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Mt. Gretna E-Mail Newsletter No. 15, Friday, April 12, 2002


A group opposing plans for a Nature Center at Governor Dick Park has set up a comprehensive new website explaining their objections. They’ve also announced plans for a public meeting in Mount Gretna next Wednesday.

Friends of Governor Dick Park, “formed out of a love for this forest,” established a website at Along with giving a detailed history of the parkland, the website says that the proposed development is both unnecessary and contrary to
the park’s original deed. The webpage also cites “unbearable ecological costs,” the lack of any educational plan, uncertain funding for ongoing operations, and inadequate public notice before cutting down trees.

The Apr. 17 meeting, starting at 7:00 p.m. at Mount Gretna United Methodist Church, will include presentations by a consulting botanist and a Millersville University biology professor.

Meanwhile, the Governor Dick board is moving ahead with plans to name a contractor next month for the 1,700 sq. ft. Nature Center. The board meets next Thursday at 7:00 p.m. in the West Cornwall Township building, 73 South Zinns Mill Rd.

Board member Carol McLaughlin says that members of an advisory Support Committee haven’t yet been named, but plans call for the committee to include at least one member of the Friends of Governor Dick Park. Others will likely include representatives of the Audubon Society, Rails-to-Trails, and other interested groups.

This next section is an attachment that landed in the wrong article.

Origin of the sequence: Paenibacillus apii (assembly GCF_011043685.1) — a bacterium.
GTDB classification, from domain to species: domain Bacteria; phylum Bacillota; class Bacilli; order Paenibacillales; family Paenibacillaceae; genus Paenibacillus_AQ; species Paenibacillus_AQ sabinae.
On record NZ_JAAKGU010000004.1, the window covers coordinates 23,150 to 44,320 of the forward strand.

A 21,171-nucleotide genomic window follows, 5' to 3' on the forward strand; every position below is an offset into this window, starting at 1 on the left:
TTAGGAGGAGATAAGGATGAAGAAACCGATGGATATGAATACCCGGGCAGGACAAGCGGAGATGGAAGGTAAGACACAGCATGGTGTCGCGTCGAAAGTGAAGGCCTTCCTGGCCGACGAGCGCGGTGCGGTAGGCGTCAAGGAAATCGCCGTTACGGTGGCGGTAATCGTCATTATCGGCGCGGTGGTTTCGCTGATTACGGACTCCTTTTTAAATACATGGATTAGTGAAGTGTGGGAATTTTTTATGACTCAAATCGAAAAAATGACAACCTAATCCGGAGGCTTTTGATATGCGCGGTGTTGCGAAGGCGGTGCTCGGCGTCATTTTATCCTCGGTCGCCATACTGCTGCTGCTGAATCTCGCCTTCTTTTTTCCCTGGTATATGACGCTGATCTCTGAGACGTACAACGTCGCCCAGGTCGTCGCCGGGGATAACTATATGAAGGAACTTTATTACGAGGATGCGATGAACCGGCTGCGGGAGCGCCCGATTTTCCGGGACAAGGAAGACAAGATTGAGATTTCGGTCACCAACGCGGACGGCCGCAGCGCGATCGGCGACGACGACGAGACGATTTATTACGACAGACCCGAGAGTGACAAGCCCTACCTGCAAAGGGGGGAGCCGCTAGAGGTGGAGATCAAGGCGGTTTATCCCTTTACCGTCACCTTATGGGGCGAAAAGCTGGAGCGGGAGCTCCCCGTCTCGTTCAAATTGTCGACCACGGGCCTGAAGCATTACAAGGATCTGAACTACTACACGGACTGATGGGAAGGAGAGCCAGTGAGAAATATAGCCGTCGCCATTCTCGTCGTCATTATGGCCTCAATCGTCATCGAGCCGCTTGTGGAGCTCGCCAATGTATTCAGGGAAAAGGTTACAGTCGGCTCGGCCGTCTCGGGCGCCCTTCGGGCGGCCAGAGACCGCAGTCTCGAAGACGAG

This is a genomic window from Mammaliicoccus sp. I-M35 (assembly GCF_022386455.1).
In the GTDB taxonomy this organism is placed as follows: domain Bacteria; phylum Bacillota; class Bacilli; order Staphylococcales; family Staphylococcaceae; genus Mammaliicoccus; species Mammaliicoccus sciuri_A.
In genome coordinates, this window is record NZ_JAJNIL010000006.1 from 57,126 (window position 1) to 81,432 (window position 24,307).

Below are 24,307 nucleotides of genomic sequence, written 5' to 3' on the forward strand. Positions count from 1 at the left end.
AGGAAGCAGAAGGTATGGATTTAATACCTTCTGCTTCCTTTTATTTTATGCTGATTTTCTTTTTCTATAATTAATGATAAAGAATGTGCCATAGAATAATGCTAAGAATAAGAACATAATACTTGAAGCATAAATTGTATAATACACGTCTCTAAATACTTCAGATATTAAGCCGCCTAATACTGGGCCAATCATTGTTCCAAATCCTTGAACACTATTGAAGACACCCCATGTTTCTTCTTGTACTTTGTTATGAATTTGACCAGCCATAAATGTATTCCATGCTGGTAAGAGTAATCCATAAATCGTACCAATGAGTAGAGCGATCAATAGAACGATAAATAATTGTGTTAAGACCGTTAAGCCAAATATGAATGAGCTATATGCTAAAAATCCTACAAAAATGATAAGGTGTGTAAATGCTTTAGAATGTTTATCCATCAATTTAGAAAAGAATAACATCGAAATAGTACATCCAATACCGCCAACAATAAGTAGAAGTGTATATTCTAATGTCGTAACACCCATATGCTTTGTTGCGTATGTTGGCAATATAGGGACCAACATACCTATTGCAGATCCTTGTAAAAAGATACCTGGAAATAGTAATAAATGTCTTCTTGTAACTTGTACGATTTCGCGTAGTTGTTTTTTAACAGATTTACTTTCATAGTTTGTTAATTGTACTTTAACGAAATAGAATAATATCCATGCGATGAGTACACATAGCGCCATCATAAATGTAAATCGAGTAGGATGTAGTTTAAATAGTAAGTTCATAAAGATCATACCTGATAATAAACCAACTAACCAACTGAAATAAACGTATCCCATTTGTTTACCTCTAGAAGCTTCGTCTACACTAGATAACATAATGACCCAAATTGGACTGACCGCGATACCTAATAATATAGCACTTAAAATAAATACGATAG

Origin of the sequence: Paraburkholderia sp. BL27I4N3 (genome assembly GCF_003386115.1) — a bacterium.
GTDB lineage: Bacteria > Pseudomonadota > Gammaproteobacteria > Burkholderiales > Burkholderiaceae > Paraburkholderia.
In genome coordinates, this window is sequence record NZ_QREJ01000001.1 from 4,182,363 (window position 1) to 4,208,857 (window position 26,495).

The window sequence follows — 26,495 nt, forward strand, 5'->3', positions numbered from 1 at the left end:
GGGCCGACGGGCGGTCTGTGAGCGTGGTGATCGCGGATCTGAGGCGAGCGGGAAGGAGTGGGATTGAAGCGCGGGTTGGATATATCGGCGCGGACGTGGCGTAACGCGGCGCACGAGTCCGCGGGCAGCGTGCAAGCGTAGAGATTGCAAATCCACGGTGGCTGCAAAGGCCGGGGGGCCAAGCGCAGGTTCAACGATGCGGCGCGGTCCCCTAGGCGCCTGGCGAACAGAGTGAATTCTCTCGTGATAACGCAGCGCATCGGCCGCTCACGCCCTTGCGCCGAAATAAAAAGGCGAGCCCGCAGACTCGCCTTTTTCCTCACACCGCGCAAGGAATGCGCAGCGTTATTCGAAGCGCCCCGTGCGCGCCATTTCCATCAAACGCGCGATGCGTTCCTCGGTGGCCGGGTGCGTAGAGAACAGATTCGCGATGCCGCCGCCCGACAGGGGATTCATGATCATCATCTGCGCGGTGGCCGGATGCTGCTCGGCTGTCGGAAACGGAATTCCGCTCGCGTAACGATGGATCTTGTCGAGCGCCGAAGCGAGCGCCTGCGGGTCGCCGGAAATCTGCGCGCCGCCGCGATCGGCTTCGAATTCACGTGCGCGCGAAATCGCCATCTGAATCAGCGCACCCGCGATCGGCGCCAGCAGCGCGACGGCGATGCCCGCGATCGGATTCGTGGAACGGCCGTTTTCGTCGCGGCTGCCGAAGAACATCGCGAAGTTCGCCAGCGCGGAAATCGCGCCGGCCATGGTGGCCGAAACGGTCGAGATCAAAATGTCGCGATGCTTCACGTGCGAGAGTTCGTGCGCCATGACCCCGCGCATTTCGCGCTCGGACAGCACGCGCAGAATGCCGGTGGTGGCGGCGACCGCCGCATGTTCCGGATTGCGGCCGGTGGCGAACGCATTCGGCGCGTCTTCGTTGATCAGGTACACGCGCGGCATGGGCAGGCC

She says some public misunderstanding of the board’s aims may have stemmed from a study the board commissioned three years ago from the RBA Group, a consultancy of engineers, architects and planners. The consultants proposed a number of possible uses for the land, including an amphitheater, “They suggested a number of possibilities, but these were just suggestions,” says Carol. “None of these things have been set in stone. The only thing planned in Phase I is the log cabin nature center. Nothing has yet been planned for Phase II, other than trail markings and a printed brochure.”

Carol says the Governor Dick board was formed in 1998 and decided the following year to engage a consultant to advise on possible future use of the land. Why not just leave things as they were? “I’m not sure,” says Carol, “but at the time public hearings were held, everybody seemed to think it was a good idea.” And after public funds were granted for the building, “it was either use the money or lose it. So going ahead with the building took priority.” Now that plans are underway, she says the board has received requests to hold future meetings there from many different groups, including the boy scouts, the Audubon Society and the Lebanon County Conservancy.


PennDOT says everything is set for a late June, early July start on the Pinch Road widening project. When we reported that last month several readers expressed concern. PennDOT, they warned, has a propensity for removing trees. A state road project earlier this year chopped down 69 of some 150 historic trees along Donegal Springs Road in Lancaster County before outraged citizens brought the cuttings to a halt. Nothing like that is in store for Pinch, promises PennDOT.

“All the trimming we plan to do has already been done,” says Dale Good, who handles state road projects in our area. “The Asplundh crews have done as much as they’re going to do. We just wanted to trim the trees so when our truck boxes are up in the air they won’t catch any limbs.” Dale says that he’s also aware of local aesthetic sensitivities. “We’re talking with Bill Care about the stone drainage ditches between the Campmeeting and Chautauqua and want to leave those alone. There was some concern initially about shoulder drop-off and liability, but I think we’re going to be okay.” Dale says that he and his family are frequent summer visitors to the Jigger Shop, and he’s aware that in Mount Gretna, folks don’t like to see things change.